Adzuki, red, black-eyed peas:
Ordinary, take-them-for-granted beans are undoubtedly one of the greatest sources of fiber on planet Earth. Fiber is a great protector in ways that definitely haven't been entirely comprehended, but by now we've discovered that foods with lots of fiber are linked with lower risks of cancer, heart disease, diabetes, and obesity. Overall a cup of just about any kind of cooked beans will give roughly 11-17 grams of roughage. That's absolutely awesome! Just one serving of cooked beans a day can be counted on to reduce your total cholesterol by up to 10% in only six weeks. Beans are the very best low-glycemic food, because their advanced roughage content means they raise blood sugar very slowly which is a huge advantage for athletic endurance.
Top Superfoods #2: Herbs, Spices, and Condiments
In Ayurvedic (Indian) medicine, ginger is renowned as the "universal remedy." No wonder. The small ginger plant is bursting with an entire pharmacy of ingredients with health benefits. Lots of folks interested in natural health are already aware of ginger's glorious power to comfort an upset stomach and end nausea. It aids pregnant women who are battling morning sickness, and by energizing saliva, it aids with digestion.
Garlic is one of the best medicinal foods in history. Garlic is acknowledged even by conventional, traditional medicine as a weapon for reducing cholesterol. It also helps lower triglycerides, trims plaque, and prevents blood clots. Garlic also has anticancer properties and even helps to battle the common cold. Much research indicates that garlic can even help with weight control! The key to the astounding wide range of health benefits of garlic seems to lie in a compound called allicin, which is brought about when garlic is crushed or digested. The fresher the garlic the more powerful the allicin.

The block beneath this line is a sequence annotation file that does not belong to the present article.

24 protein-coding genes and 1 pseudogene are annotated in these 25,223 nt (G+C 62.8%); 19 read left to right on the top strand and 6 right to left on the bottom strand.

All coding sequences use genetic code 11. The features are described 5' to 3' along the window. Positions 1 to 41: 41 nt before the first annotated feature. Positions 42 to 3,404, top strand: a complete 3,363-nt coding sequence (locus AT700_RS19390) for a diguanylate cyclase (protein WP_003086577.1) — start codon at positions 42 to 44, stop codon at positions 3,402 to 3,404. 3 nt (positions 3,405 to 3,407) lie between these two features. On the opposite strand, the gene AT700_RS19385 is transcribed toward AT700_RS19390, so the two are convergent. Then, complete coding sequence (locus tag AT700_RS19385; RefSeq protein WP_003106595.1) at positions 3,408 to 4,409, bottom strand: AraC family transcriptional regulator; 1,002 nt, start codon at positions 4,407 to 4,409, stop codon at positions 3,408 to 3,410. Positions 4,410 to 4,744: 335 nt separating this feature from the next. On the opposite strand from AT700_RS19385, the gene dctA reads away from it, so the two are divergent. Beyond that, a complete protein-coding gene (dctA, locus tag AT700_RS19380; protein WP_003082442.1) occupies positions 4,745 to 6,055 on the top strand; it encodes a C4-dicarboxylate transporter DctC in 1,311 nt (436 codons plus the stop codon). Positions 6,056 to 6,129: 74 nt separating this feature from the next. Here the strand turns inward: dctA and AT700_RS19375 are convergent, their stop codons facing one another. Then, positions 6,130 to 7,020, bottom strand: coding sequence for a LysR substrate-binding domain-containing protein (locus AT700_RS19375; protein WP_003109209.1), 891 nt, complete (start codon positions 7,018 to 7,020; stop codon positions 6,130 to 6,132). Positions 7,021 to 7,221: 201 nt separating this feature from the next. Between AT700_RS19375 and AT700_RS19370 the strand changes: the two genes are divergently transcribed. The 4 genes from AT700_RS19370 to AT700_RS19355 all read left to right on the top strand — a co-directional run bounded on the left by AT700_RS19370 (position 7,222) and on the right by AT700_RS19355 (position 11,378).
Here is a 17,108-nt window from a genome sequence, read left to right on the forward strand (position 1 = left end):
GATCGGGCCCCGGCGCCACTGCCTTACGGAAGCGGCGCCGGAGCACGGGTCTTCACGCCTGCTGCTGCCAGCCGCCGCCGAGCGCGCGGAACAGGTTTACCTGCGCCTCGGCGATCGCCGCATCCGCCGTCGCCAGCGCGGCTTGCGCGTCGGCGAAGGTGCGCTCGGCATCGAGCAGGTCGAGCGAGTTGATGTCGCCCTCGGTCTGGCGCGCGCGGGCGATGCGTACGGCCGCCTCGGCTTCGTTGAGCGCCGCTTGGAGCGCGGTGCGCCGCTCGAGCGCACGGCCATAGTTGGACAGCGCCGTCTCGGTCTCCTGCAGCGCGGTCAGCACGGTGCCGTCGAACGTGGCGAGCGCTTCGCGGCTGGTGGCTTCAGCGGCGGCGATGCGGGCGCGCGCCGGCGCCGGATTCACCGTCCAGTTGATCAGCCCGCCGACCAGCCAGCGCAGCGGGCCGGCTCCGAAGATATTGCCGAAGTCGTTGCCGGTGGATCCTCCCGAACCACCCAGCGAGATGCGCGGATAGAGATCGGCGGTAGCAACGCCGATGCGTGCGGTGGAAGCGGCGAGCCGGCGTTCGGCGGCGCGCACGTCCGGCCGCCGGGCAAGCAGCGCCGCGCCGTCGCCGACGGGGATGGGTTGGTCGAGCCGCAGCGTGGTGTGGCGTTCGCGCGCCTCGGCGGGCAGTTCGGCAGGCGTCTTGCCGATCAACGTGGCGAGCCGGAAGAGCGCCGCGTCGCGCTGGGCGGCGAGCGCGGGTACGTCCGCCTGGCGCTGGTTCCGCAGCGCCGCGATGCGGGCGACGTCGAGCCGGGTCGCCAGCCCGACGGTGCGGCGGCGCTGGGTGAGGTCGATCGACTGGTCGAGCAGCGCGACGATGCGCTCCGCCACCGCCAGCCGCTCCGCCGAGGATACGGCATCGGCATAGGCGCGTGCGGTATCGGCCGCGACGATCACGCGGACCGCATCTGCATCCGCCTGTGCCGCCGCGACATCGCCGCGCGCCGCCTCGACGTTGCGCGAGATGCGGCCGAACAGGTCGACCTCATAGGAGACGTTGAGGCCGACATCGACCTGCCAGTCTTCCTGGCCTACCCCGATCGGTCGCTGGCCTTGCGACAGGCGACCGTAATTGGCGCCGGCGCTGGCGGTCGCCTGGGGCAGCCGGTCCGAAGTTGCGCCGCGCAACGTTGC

Note: microwaving completely destroys the benefits of the allicin - sorry.
Cinnamon contains phytochemicals called "chalcone polymers" that step-up glucose metabolism in the cells, thus giving this spice an a phenomenal power to affect blood sugar. Also, cinnamon contains "anthocyanins", which help capillary functions, as well as phytochemicals which assist in combatting candida, the proliferation of yeast in the human body that can cause so many problems. Cinnamon is also excellent for digestive problems and it just might reduce blood pressure, making it the perfect anti-aging spice.